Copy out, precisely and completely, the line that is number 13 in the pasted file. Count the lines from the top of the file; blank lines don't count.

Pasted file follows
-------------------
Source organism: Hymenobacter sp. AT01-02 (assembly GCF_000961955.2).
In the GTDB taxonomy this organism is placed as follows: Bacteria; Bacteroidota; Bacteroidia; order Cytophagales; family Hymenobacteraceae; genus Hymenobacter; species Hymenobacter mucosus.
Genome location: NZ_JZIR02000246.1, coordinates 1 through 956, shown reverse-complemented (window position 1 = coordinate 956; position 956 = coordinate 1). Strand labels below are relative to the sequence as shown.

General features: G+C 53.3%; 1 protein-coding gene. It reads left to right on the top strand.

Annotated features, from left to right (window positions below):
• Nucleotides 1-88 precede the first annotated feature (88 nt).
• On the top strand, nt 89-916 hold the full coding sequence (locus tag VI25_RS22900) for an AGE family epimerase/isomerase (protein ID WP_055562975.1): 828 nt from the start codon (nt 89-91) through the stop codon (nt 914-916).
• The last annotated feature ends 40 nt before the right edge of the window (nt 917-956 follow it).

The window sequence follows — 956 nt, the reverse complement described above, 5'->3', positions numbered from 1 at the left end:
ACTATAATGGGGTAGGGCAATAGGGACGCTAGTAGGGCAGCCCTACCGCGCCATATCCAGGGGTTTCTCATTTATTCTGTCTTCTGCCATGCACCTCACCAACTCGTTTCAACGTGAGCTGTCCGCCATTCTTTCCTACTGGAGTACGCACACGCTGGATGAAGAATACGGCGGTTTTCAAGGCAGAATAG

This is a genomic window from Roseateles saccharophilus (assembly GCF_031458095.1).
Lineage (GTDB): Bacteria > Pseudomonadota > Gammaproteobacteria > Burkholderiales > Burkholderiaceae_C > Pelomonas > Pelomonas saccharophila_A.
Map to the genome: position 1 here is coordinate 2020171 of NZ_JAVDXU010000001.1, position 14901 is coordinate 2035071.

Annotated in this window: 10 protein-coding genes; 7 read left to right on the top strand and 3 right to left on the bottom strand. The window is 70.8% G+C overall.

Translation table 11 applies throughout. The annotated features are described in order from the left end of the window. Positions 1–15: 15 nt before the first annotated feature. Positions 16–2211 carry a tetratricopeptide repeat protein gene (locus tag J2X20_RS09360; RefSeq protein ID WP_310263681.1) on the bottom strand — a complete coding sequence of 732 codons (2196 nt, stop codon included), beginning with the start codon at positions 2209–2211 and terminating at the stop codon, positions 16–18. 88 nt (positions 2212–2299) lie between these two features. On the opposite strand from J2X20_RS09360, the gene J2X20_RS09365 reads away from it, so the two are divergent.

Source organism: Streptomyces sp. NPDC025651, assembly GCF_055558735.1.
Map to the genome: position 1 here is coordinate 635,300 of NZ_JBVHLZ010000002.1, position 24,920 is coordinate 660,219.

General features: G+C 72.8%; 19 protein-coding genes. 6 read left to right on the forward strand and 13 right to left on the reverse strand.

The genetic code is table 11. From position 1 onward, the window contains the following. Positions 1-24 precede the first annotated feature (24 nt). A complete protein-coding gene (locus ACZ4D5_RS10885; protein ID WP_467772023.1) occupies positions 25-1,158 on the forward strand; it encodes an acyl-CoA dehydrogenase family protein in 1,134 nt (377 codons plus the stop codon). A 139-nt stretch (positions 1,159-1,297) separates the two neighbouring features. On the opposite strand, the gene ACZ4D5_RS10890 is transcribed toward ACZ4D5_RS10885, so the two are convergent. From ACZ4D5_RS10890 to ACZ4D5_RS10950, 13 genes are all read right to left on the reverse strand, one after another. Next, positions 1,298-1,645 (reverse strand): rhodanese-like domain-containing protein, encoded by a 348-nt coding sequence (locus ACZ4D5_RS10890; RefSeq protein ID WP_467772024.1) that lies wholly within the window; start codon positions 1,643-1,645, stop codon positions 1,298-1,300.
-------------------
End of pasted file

Map to the genome: position 1 here is coordinate 2020171 of NZ_JAVDXU010000001.1, position 14901 is coordinate 2035071.